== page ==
Facing Unhappiness

Why do people get resigned to being unhappy? Why do so many vehemently deny their own unhappiness and stubbornly convince themselves that everything is ok? Or worse, why do beautiful, resourceful people get stuck in the role of the victim and keep on saying that they have just been unlucky in life or that they are now paying for their old mistakes and nothing can be done about it? I have lived in the first category – of those unaware of their own unhappiness – for a long time. I have met and worked with countless in the second category – aware and resigned to being unhappy. The “WHY” in all this still intrigues me. Over the years, my own and others’ experience has brought some interesting answers, which I’m now sharing with you, inviting you to reflect on them. 1. The known unhappiness is much better than the unknown – whatever that “unknown” may be “I have many problems in my relationship, but at least I know my partner, with all the good and the bad. Who knows what other misfortunes I might run into if I leave?“ – this is the staple statement of those who choose to keep their current status-quo, although it makes them miserable, out of fear of the unknown. Not knowing what the future may bring might be scarier than suffering in the present moment. Actually, some hugely interesting experiments where volunteers agreed to receive mild to severe electric shocks, show that people prefer feeling severe pain now than expecting milder pain at some random moment in the future. The idea that pain, even mild one, might come unexpectedly, was simply scarier than the certainty of pain in the present moment. This explains why so many people are scared to leave their dead-end jobs or relationships. It doesn’t make these people right though. If you knew for certain that your brain is trying to trick you by painting the future in scary terms just to prevent you from...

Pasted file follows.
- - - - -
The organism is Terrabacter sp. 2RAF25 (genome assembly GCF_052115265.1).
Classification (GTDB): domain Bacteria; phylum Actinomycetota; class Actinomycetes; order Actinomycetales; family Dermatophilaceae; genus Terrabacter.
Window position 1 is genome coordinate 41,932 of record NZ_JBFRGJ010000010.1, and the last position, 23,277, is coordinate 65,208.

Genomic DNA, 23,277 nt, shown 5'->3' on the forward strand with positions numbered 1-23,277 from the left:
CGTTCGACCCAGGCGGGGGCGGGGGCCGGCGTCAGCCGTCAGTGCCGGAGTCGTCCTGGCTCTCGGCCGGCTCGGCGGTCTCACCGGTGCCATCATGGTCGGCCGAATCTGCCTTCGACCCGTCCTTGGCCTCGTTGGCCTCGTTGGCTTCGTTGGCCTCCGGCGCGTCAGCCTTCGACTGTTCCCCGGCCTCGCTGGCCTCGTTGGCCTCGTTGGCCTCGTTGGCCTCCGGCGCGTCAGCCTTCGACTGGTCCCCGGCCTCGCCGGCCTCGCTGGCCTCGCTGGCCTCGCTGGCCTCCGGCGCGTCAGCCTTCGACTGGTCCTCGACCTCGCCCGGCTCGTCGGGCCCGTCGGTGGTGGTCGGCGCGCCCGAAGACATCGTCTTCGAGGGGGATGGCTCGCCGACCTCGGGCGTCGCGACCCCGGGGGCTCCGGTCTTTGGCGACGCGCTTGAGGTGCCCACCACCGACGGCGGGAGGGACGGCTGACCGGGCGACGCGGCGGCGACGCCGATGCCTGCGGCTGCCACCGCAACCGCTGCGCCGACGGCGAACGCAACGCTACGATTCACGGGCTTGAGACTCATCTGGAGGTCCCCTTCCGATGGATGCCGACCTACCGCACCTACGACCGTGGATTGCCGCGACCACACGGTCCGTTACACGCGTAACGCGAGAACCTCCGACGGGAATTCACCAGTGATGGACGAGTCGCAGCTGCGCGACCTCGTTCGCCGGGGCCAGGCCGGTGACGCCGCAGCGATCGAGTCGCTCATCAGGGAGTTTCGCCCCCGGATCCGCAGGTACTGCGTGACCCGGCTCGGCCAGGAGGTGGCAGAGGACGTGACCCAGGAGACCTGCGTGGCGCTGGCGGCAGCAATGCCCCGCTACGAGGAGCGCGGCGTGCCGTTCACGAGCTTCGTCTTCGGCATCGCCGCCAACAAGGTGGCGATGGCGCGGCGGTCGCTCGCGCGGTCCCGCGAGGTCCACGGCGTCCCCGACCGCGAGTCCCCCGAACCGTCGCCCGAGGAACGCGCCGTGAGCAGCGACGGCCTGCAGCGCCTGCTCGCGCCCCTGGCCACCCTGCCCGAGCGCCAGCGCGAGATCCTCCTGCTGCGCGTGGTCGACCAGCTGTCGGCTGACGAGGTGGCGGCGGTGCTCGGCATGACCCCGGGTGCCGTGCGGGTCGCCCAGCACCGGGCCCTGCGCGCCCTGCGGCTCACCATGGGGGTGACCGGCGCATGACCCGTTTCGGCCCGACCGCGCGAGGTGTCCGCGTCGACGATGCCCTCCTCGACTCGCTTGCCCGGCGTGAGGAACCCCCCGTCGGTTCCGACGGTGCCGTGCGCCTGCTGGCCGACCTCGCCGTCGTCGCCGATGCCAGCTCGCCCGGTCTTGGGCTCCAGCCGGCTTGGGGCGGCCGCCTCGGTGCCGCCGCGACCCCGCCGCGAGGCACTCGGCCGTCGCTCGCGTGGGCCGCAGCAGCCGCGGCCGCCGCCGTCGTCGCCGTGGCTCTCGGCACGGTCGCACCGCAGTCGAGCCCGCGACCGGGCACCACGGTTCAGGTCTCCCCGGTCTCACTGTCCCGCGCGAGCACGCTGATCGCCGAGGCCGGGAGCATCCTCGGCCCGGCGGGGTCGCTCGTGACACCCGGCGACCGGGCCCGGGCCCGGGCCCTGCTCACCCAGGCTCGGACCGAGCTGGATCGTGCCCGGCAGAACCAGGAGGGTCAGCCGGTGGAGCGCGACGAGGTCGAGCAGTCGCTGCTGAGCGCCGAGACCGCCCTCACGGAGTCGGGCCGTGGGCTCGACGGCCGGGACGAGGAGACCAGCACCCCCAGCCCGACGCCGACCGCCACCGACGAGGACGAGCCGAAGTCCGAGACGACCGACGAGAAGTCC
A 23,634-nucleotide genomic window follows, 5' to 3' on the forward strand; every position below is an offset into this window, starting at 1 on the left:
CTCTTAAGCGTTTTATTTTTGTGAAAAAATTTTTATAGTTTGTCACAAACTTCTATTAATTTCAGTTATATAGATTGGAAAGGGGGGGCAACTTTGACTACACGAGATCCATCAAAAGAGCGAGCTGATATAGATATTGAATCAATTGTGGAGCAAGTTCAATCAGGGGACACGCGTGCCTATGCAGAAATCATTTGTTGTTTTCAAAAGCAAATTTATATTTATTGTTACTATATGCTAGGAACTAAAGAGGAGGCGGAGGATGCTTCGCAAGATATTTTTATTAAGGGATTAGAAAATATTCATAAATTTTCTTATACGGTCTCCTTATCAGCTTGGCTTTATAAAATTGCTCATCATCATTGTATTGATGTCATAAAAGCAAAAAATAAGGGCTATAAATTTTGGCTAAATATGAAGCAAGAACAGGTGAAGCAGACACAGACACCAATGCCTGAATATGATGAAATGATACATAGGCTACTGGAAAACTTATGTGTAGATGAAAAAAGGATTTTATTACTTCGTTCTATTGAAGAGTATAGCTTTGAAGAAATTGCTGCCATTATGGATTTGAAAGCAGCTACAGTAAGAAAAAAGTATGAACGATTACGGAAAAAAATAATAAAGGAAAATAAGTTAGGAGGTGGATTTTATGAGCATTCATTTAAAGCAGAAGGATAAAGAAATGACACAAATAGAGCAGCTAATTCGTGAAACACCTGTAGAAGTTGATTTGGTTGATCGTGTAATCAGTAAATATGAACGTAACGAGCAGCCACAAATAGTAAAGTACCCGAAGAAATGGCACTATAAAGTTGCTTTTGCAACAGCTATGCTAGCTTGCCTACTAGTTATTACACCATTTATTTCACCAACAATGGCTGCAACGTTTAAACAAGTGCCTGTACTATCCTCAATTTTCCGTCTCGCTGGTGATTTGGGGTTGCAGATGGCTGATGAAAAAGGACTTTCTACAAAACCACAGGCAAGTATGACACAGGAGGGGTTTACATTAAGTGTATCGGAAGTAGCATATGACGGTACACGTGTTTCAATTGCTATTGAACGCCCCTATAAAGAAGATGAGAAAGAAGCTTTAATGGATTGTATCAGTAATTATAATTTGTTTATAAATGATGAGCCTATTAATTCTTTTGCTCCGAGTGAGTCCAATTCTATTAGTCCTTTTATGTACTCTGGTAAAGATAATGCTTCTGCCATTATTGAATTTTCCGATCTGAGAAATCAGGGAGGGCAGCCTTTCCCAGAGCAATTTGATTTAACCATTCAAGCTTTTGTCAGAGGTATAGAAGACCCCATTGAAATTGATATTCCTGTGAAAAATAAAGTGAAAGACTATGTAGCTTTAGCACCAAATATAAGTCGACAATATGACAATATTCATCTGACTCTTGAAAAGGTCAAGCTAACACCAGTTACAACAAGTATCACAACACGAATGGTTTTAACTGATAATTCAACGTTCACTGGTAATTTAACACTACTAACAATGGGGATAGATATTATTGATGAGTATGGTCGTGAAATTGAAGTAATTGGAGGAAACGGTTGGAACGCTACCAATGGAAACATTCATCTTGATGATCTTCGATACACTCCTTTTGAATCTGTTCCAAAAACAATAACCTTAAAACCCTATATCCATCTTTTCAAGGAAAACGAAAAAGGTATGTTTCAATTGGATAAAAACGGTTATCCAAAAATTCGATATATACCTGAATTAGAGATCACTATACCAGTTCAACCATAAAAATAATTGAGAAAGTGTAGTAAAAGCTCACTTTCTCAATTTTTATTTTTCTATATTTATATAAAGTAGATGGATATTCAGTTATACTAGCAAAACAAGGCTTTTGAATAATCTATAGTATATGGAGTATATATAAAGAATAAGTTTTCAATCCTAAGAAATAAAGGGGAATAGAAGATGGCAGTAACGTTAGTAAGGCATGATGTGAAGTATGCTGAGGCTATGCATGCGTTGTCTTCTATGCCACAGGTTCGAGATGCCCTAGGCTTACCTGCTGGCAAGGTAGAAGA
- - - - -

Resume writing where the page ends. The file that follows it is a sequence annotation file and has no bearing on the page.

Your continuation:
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Life Equations: Gentle self-honesty x Congruence = Authenticity

What I have noticed lately in many people whom I meet through my work or otherwise is a deep desire to live more authentic lives. Two years ago it would have been unheard of for a workshop participant to mention “spiritual evolution”, “self-discovery” or “self-acceptance” as his personal objective for the seminar. To make things clear, I am not talking about workshops with a specific spiritual theme, but about workshops taking place in a corporate environment, whose participants are managers and whose subjects range from “leadership” to “coaching”. I cannot tell you how glad I am, however, to be hearing such aspirations from people attending our workshops. I am even happier at the end of the 2 or 3 days we spend together, when they say they feel that the experience we shared together has brought them one step close to that goal. Apart from my joy of seeing people’s increasing preoccupation for their inner universe, I have started to pay attention to the ways people who actually progress quickest towards self-actualization are able to achieve that progress. And what I noticed is something very interesting, that I’d like to share with you and get your opinions and perspectives on. I noticed there are many paths people take towards increasing their own happiness, self-understanding and self-development. I chose to analyze two, which I find most interesting. One is gathering as much information as possible. These are those people who read a lot, are preoccupied by spirituality, psychology and all other subjects that promise to bring them closer to themselves and their purpose in this world. While most of these self-taught people are fascinating to talk to and an inexhaustible source of knowledge for anyone curious enough to ask them what they know, there is one thing that seems to be holding, at least some of them back: their reluctance to actually live what they are reading about. It is as if these curious minds are afraid to put theory into practice, to experience what...